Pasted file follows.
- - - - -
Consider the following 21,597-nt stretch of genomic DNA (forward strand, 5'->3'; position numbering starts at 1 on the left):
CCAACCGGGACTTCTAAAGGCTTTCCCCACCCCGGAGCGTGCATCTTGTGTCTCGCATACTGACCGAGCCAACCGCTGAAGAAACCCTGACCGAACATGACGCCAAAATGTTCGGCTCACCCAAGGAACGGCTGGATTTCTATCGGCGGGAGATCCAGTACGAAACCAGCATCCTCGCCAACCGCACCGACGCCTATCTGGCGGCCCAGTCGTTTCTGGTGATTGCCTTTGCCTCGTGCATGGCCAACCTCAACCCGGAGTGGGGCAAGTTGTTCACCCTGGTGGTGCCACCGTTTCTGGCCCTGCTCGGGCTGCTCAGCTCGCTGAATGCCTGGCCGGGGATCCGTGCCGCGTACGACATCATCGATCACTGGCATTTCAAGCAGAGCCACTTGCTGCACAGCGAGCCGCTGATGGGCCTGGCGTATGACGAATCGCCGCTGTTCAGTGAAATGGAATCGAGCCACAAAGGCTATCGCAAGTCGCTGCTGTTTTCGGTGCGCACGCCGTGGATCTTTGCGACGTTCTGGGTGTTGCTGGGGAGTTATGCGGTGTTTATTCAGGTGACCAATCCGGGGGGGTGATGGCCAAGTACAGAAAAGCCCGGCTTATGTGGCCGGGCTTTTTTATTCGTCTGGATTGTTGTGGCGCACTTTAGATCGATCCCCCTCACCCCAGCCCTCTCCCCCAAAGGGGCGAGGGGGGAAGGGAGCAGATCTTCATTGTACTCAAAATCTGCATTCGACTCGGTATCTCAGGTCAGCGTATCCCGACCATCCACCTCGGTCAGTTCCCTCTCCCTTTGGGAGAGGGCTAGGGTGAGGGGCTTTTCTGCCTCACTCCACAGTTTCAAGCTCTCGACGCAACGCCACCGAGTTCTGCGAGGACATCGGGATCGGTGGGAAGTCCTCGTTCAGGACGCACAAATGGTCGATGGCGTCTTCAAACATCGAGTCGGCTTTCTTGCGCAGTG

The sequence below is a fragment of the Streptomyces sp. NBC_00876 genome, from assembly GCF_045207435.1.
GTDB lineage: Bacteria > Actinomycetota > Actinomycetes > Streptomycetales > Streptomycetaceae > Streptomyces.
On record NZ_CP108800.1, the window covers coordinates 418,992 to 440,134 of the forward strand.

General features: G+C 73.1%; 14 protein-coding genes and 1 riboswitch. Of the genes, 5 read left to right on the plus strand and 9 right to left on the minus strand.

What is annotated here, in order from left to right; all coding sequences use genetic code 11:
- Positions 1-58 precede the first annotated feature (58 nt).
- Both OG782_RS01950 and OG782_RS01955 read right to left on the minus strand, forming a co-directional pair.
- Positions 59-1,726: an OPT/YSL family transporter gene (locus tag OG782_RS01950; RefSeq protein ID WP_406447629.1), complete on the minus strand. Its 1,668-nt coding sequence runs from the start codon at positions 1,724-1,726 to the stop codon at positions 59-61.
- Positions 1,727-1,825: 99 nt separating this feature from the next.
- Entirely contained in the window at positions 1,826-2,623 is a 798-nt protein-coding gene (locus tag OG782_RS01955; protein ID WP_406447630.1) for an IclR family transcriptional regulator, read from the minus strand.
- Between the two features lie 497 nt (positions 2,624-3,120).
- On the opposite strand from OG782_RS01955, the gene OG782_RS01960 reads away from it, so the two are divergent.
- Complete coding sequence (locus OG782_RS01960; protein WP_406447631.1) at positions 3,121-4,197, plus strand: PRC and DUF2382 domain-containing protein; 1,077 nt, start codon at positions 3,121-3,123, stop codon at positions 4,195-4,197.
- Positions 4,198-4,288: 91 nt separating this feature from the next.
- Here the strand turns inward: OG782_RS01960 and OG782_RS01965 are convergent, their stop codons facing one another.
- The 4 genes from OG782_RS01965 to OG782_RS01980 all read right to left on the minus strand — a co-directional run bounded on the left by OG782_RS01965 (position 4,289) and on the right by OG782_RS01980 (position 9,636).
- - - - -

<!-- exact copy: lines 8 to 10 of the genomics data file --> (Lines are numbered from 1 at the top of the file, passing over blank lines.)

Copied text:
- Positions 1-58 precede the first annotated feature (58 nt).
- Both OG782_RS01950 and OG782_RS01955 read right to left on the minus strand, forming a co-directional pair.
- Positions 59-1,726: an OPT/YSL family transporter gene (locus tag OG782_RS01950; RefSeq protein ID WP_406447629.1), complete on the minus strand. Its 1,668-nt coding sequence runs from the start codon at positions 1,724-1,726 to the stop codon at positions 59-61.